Several comments first:
You should use is, not evalb.

You need more assumptions, like positivity of other constants.

The name gamma stands for Euler's constant which is roughly 0.5772156649.
I would recommend using assuming instead of assume.
This works:

restart;
is((a - c)/(3*b) < gamma*(a - c)/(3*b*gamma - 1)) assuming 2*c < a, 0 < a, a/c < 3*b*gamma,c>0,b>0;
### Answer true

There is no error:
After all int(f(x),x=0..1) is exactly the same as int(f(y),y=0..1).
Thus I see nothing wrong here:

J := Int(r[1]^2*phi[1](r[1]), r[1] = -infinity .. infinity)
     *
     Int(r[2]^2*phi[2](r[2]), r[2] = -infinity .. infinity); 

simplify(J);
##Result: Int(r[1]^2*phi[1](r[1]), r[1] = -infinity .. infinity)*Int(r[1]^2*phi[2](r[1]), r[1] = -infinity .. infinity)
## There is only visual difference between the above result and that from:
map(simplify, J);
## The name of the integration variable in a definite integral is irrelevant.


Here is a much simpler looking example:

restart;
J:=Int(f(x),x=0..1)*Int(g(y),y=0..1);
simplify(J);
simplify(value(J));

 

Use unevaluation quotes around the whole expression:
 

'P(X <= 5) = P(-5 <= -X) and P(-5 <= -X) = P(E(X) - 5 <= E(X) - X)';

The evaluation to false will come after a % is executed as in
 

'P(X <= 5) = P(-5 <= -X) and P(-5 <= -X) = P(E(X) - 5 <= E(X) - X)'
%;  # false

 

evalb(2+2=4);
https://mapleprimes.com/questions/237373-How-To-Answer-Your-Own-Question-On-MaplePrimes

This is rather intriguing.
It seems that the difference lies in the different addresses of your tabletop produced array and the one coming out of Maple's DEplot:
 

restart;
ode1:=2*y(t)+t*diff(y(t),t) = t^2-t+1;
p1:=DEtools:-DEplot(ode1,y(t),t=0..3.5,y=0..3):
#####################################
ode2:=3*y(t)+t*diff(y(t),t) = t^2-t+1;
p2:=DEtools:-DEplot(ode2,y(t),t=0..3.5,y=0..3):
#####################################
A0:=Array(1 .. 3,1 .. 2,{(1, 1) = HFloat(undefined), (1, 2) = HFloat(undefined), (2
, 1) = HFloat(undefined), (2, 2) = HFloat(undefined), (3, 1) = HFloat(undefined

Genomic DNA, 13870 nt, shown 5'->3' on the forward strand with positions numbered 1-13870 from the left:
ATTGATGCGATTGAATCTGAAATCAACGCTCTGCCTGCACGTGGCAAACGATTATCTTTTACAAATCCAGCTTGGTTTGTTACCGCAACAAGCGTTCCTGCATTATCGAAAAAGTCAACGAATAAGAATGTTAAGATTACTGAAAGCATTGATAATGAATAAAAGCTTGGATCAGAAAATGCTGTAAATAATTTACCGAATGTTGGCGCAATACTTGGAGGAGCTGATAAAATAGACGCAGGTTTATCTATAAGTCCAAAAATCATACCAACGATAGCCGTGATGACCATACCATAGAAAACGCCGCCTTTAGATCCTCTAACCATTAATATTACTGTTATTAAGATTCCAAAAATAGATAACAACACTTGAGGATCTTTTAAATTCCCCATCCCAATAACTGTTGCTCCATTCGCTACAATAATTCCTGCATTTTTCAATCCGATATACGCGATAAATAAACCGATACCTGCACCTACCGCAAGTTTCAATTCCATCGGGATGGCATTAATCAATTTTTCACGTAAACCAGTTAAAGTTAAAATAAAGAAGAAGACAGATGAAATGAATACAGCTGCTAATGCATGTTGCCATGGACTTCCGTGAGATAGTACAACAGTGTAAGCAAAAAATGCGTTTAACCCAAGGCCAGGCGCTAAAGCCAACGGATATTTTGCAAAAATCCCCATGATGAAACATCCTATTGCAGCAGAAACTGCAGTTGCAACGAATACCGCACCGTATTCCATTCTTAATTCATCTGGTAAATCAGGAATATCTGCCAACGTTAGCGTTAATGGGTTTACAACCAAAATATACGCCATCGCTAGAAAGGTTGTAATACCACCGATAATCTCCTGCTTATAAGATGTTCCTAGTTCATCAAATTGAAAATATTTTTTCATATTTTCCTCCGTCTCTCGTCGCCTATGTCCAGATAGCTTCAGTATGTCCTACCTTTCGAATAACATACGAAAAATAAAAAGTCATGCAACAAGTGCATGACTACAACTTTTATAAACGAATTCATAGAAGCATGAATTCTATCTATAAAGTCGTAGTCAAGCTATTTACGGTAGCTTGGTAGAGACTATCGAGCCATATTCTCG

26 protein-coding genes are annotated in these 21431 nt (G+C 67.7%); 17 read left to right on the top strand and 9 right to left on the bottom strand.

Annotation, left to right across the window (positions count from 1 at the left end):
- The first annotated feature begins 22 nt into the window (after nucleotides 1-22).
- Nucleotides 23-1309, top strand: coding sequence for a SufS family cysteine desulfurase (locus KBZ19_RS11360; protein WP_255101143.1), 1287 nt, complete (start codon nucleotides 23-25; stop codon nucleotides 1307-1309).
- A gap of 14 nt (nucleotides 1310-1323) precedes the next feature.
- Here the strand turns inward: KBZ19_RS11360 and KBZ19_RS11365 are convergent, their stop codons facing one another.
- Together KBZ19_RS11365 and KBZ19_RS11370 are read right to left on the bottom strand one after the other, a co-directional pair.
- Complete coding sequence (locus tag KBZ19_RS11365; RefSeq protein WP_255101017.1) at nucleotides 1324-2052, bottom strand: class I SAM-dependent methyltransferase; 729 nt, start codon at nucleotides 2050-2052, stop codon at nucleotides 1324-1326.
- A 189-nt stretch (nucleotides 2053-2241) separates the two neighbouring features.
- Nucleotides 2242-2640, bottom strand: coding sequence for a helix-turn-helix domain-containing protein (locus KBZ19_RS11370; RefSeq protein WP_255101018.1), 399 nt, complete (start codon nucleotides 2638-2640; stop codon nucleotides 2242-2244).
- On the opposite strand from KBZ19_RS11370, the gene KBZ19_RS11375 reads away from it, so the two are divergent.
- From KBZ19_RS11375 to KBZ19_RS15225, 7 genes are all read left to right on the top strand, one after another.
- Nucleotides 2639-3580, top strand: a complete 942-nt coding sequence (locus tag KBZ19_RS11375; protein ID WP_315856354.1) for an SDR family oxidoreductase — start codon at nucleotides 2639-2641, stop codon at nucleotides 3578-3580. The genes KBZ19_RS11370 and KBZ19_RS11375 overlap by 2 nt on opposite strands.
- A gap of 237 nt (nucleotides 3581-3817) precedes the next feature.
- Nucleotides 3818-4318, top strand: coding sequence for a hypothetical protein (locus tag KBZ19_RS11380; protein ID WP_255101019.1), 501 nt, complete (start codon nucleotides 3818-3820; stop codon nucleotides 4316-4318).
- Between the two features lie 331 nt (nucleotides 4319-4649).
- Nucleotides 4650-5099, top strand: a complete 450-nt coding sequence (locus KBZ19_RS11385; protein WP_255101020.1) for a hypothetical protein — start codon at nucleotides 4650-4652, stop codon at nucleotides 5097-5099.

), (3, 2) = HFloat(undefined)},datatype = float[8],order = C_order);
#####################################
whattype(A0);
has(A0,HFloat(undefined)) ;
A1:=op([1,2],p1);
whattype(A1);
has(A1,HFloat(undefined)) 
A2:=op([1,2],p2);
whattype(A2);
has(A2,HFloat(undefined))
######################################
H0:=indets(A0,float)[1];
addressof(H0);
H1:=indets(A1,float)[1];
addressof(H1);
H2:=indets(A2,float)[1];
addressof(H2);
addressof(H1)-addressof(H2); # 0
has(A0,H0); #true
has(A1,H1); #true
has(A2,H2); #true
has(A0,H1); #false
has(A2,H1); #true

If you continue in the same session with this:
 

HFloat(1/0.);
addressof(%); 

you get an address different from the previous.

The code:

int( (3*x^2-2*x+1)/sqrt(x^3+x^2-2*x),x);
simplify(%);

The result of the simplification is this:
2*(2*sqrt(-x)*(EllipticE(1/2*sqrt(2*x + 4), 1/3*sqrt(6)) - 1/12*EllipticF(1/2*sqrt(2*x + 4), 1/3*sqrt(6)))*sqrt(-3*x + 3)*sqrt(2)*sqrt(2*x + 4) + x^3 + x^2 - 2*x)/sqrt(x^3 + x^2 - 2*x)

### If you want definite integrals, you do like this:
 

f:=(3*x^2-2*x+1)/sqrt(x^3+x^2-2*x); # For convenience
plot(f,x=-5..5); # Plotting
## Notice that nothing is plotted between 0 and 1.
## That is because f is imaginary in that interval.
int(f,x=0..1); # Exact
evalf(%); #  A numeric approximation
int(f,x=0..1,numeric); # Directly
int(f,x=1..10,numeric);
int(f,x=1..10);
evalf(%);

 

Since this initial value problem has infinitely many solutions it would cost some more work to write down a formula for these.

The solution we receive first y(x) = 0 is the one that dsolve/numeric would have to come up with.

restart;
ode:=diff(y(x), x) = sqrt(y(x))*sin(x);

dsolve([ode,y(0)=0]);

sol:=dsolve([ode,y(0)=0],'implicit');
eq:=isolate(sol,sqrt(y(x)));
sol2:=op(solve(eq,{y(x)})) assuming y(x)>=0; #sqrt(z) returns the principal branch.
plot(rhs(sol2),x=-2*Pi..2*Pi);
## An example of the infinitely many solutions (not identically zero) to the initial value problem:
sol3:=y(x)=piecewise(x>=0 and x<2*Pi,0,rhs(sol2));
plot(rhs(sol3),x=-2*Pi..4*Pi);
####
res:=dsolve([ode,y(0)=0],numeric);
plots:-odeplot(res,[x,y(x)],-2*Pi..2*Pi,thickness=3);

 

There is no problem with invlaplace in my Maple 2023.1:
kernelopts(version);
`Maple 2023.1, X86 64 WINDOWS, Jul 07 2023, Build ID 1723669`